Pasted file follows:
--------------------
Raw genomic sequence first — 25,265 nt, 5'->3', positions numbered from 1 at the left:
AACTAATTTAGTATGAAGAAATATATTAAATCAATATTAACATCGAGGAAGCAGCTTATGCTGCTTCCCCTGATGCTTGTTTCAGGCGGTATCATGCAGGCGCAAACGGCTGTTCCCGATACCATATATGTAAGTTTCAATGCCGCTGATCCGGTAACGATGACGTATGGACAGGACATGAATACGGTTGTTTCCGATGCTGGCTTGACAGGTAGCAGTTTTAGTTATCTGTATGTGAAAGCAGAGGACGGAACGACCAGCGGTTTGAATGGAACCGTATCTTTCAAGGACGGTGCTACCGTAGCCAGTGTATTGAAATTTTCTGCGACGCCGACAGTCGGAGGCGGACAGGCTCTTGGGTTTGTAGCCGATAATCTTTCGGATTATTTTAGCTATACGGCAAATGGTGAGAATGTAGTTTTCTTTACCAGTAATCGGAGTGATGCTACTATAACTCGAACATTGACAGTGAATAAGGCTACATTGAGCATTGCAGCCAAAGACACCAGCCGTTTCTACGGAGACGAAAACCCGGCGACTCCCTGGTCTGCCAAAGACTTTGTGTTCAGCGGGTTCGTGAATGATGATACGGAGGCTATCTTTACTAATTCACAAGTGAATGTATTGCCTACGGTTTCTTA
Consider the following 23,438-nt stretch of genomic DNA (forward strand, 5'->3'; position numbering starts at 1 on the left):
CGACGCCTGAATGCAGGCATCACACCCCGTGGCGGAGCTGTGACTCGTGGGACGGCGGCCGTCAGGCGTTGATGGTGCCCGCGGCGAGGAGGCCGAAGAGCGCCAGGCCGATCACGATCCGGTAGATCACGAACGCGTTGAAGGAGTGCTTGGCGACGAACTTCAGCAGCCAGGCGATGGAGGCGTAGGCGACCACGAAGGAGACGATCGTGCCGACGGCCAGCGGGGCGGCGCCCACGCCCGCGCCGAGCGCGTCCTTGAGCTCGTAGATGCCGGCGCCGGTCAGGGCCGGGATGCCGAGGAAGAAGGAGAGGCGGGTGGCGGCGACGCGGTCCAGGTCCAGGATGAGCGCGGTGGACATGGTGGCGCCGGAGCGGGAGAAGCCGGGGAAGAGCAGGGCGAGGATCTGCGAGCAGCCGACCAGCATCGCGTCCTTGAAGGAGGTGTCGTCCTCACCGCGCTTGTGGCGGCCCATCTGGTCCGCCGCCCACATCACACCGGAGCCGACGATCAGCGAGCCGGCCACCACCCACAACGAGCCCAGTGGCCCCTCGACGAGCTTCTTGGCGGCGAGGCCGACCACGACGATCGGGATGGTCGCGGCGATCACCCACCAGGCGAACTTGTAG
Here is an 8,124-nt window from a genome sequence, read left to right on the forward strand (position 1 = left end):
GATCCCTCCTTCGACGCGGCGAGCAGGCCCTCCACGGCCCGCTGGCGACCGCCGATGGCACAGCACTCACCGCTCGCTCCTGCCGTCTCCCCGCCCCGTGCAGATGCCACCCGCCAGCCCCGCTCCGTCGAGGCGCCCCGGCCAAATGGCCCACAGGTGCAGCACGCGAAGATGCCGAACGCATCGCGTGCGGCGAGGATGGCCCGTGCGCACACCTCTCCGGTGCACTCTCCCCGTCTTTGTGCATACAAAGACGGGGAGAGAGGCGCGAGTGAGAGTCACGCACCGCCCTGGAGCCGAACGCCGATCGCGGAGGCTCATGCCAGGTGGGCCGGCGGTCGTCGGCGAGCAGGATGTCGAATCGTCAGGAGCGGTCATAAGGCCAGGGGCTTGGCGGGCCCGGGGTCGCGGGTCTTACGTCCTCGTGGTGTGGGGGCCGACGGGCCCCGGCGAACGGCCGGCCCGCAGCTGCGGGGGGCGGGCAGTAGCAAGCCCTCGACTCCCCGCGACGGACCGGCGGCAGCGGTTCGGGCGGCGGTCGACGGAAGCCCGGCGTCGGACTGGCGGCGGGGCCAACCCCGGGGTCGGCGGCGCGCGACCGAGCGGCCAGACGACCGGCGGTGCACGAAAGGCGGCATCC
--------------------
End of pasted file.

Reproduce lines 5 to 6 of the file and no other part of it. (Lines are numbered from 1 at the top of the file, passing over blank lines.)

Here is an 8,124-nt window from a genome sequence, read left to right on the forward strand (position 1 = left end):
GATCCCTCCTTCGACGCGGCGAGCAGGCCCTCCACGGCCCGCTGGCGACCGCCGATGGCACAGCACTCACCGCTCGCTCCTGCCGTCTCCCCGCCCCGTGCAGATGCCACCCGCCAGCCCCGCTCCGTCGAGGCGCCCCGGCCAAATGGCCCACAGGTGCAGCACGCGAAGATGCCGAACGCATCGCGTGCGGCGAGGATGGCCCGTGCGCACACCTCTCCGGTGCACTCTCCCCGTCTTTGTGCATACAAAGACGGGGAGAGAGGCGCGAGTGAGAGTCACGCACCGCCCTGGAGCCGAACGCCGATCGCGGAGGCTCATGCCAGGTGGGCCGGCGGTCGTCGGCGAGCAGGATGTCGAATCGTCAGGAGCGGTCATAAGGCCAGGGGCTTGGCGGGCCCGGGGTCGCGGGTCTTACGTCCTCGTGGTGTGGGGGCCGACGGGCCCCGGCGAACGGCCGGCCCGCAGCTGCGGGGGGCGGGCAGTAGCAAGCCCTCGACTCCCCGCGACGGACCGGCGGCAGCGGTTCGGGCGGCGGTCGACGGAAGCCCGGCGTCGGACTGGCGGCGGGGCCAACCCCGGGGTCGGCGGCGCGCGACCGAGCGGCCAGACGACCGGCGGTGCACGAAAGGCGGCATCC